Jacob then made this vow: “If God remains with me, to protect me on this journey I am making and to give me enough bread to eat and clothing to wear, and I come back safe to my father’s house, the Lord shall be my God. This stone that I have set up as a memorial stone shall be God’s abode.”

Genesis 28: 20-22

Yesterday I was able to watch the recent film Lion. It is the true story of a 5 year old Indian boy, one of over 80,000 Indian children who go missing every year, who becomes separated from his brother and caught on a train that takes him over a thousand miles away from his home. After a harrowing time on the streets of Calcutta, the boy, Saroo, winds up in an orphanage and is then adopted by an loving Australian couple and raised in Tasmania. Once he becomes an adult, however, he becomes obsessed with his origins and his birth mother, brother, and sister. At one point in the film, he says to his girlfriend, “You can never know what it’s like for me knowing that every day for 25 years my mother is searching for me.”
The power of Saroo’s story and of the film based on it lies, for all of its extraordinary and unique aspects, in its tapping of a universal experience. As Jacob says today, “If God remains with me . . . and I come back safe to my father’s house, the Lord shall be my God.” Perhaps Saroo is mistaken. Might it be that if we all go deeply enough, we do know at least something of the truth that someone is constantly searching for us, and that our deepest longing is to be found by and reunited with that One.
At the point at which he truly becomes aware of where he came from, Saroo finds the pain of separation unbearable. He lives a life of privilege while somehow remembering his impoverished origins. At one point, as he explains why he is taking a course in hotel management, he says it is to make as much money as possible. It seems that this is the beginning of his recognition of his self-alienation. Life has become for him highly domesticated, and that domestication threatens to separate him from what is most important for him and in him.
Saroo’s longing for the ones who are searching every day for him is a searching for origins, for the truth of who he is. In the working paper on Xaverian spirituality, Brother Reginald Cruz describes Jan van Ruusbroec’s understanding of eenvoudige, which we can translate in English as “one fold” or “one ground.”

The ordinary, then, is the ground where we were first located, where God had known us – and delighted in what we already were and had – before we came to know and define ourselves in another way.

The life of all of us is, at its root, a longing to live in and live from this ground of our original selves. We have always about us, no matter how well we have domesticated our lives, a sense of longing and alienation. As Saroo, all of us carry a sense that we belong to someone who is at once constantly searching for us and yet still remains at a distance. From the moment of humanity’s first sin, God has been searching for us with the question, “Where are you?”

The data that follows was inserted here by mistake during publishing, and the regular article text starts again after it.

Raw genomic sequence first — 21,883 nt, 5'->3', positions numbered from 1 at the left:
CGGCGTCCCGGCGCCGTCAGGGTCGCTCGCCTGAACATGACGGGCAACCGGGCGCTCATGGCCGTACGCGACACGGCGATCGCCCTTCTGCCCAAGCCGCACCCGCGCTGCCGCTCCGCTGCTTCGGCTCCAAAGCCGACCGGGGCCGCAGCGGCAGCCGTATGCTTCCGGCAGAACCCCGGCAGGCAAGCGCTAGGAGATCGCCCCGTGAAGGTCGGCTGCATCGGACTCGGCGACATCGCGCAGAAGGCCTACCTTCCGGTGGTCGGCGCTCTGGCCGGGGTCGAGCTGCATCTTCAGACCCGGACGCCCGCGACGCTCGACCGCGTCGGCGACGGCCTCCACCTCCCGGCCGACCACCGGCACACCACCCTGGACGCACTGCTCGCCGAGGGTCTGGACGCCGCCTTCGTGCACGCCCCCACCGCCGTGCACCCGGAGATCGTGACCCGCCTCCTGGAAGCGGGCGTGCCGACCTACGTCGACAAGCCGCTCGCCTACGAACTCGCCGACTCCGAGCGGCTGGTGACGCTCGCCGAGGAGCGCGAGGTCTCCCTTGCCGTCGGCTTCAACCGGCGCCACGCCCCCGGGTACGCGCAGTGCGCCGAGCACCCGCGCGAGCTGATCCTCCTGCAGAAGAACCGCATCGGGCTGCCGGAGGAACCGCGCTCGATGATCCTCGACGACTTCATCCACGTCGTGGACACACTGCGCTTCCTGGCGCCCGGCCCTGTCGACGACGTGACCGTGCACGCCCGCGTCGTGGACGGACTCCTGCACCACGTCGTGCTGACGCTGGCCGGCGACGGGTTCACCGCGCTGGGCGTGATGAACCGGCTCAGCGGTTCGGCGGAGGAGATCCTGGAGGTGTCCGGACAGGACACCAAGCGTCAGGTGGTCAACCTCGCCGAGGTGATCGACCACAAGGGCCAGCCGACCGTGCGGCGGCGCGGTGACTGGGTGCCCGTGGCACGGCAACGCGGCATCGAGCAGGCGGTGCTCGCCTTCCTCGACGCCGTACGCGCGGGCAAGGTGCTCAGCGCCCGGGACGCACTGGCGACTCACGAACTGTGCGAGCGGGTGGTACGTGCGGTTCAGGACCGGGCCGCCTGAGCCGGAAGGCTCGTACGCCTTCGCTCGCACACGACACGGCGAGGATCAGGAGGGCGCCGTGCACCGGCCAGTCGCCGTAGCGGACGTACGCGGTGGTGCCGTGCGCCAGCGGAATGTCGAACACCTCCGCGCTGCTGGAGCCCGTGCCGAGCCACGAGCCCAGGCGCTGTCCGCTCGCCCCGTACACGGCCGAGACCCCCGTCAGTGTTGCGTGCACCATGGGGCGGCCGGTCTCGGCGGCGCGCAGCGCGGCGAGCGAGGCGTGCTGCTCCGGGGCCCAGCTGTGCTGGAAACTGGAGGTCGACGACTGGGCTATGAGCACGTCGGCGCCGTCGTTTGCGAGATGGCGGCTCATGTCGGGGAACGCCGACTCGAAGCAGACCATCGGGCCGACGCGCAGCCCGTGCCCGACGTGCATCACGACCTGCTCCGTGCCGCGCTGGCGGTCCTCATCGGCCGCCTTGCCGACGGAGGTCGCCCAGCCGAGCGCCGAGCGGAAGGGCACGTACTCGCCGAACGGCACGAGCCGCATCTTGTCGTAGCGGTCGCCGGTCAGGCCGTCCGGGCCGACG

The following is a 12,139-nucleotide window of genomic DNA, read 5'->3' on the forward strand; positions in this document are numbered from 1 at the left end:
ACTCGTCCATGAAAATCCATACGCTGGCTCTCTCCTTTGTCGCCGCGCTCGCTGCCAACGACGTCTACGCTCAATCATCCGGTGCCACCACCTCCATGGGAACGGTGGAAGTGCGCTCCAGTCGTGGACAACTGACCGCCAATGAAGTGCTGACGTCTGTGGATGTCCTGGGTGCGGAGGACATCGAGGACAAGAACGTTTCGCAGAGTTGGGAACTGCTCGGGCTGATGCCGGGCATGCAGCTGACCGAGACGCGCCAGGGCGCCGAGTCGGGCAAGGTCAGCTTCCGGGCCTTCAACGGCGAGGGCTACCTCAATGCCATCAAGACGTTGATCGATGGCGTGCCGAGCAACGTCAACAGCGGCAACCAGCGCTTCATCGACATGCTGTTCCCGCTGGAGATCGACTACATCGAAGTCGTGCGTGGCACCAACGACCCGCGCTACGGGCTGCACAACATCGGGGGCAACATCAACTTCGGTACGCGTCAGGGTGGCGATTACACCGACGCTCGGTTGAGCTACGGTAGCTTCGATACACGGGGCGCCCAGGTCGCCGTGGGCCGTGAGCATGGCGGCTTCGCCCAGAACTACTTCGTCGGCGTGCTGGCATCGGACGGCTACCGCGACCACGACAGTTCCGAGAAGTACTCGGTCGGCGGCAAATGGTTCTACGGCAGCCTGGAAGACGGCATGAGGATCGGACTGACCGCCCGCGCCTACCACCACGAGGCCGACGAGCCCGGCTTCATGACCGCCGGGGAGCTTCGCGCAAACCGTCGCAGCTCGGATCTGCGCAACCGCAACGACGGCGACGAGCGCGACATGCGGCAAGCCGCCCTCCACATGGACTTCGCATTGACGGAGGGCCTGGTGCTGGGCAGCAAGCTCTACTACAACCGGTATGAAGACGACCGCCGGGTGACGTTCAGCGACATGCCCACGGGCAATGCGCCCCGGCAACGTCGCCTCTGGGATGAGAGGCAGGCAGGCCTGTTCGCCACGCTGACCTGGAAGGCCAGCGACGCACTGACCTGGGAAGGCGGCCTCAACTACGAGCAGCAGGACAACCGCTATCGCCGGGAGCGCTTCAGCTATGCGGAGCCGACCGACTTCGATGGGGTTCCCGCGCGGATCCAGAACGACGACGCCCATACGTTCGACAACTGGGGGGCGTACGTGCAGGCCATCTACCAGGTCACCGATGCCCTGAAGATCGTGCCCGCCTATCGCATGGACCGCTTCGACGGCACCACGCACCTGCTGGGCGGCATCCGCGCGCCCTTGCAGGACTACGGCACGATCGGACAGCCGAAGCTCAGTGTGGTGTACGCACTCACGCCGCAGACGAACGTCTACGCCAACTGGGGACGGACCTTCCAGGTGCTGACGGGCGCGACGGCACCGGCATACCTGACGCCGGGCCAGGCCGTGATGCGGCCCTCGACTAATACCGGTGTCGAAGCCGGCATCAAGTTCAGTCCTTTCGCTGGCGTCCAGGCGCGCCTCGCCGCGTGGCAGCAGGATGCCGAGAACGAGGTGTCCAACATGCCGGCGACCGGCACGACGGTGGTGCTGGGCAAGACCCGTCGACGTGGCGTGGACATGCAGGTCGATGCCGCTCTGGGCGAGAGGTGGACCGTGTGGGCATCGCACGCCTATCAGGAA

So much of what we do in life, of our attempts to domesticate life, is born of our anxiety, our fear of the depth and power of our longing. We look to pad our bank accounts and to build our egos as an attempt to avoid the suffering of our own alienation. At least in the West, we are so busy quite on purpose. We lament how much we have to do, but we need there to be many things to occupy us. If there were not, we would have to truly reckon with that in us which longs to come back safe to our father’s house. To become truly “ordinary” means to live in and from our own ground, whether we are well or ill, at home or abroad, busy or at rest.
Sometimes while awake during the night or in the early morning, I’ll pray the rosary as a means of steadying and focusing my mind. As I thought about the Visitation this morning, I thought about how Mary went to Elizabeth because it was what she must do. I then thought of Jesus telling Zaccheus that he must come to his house that day. When we are truly living in and from our own ground, which is where God knows us and where we live in God, there is always just the one thing that must be done. It may be simple; it may be complex. It may be difficult; it may be easy. Yet, it is the one thing in the moment that is asked uniquely of us. Doing what we must would mean that we would never feel busy. It would be our response to what is needed in the moment out of our deepest longing and originality.
It is in this experience, perhaps, that the common meaning of ordinary converges with the mystical one. In the unique origin and ground of each of us, we are a task, an assignment, a mysterious call for the world. That call is for us to do the one thing necessary for us, not for us to save the world. To respond to the call and the task that is ours may not attract notice; it may never result in our being memorialized and recognized. It may well be the most ordinary of tasks. Yet, it is our experience of homecoming. It is how God is to be revealed in the world through us, out of the ordinariness and uniqueness of our ground. “The freedom and liberation never before imagined,” of which the Xaverian Fundamental Principles speak, comes from doing only what we must. To learn what that is, we must first cease doing all that it is not, all that is not necessary for us to do. We must re-learn how to sit still. We must cease to fear and learn to trust the pain of our own alienation and longing. That pain, as it did for Saroo, will lead us  home, if we let it.

The Gods Are Here

This is no mountain
But a house,
No rock of solitude
But a family chair,
No wilds
But life appearing 
As life anywhere domesticated,
Yet I know the gods are here,
And that if I touch them
I will arise
And take majesty into the kitchen.

Jean Toomer (1894-1967)

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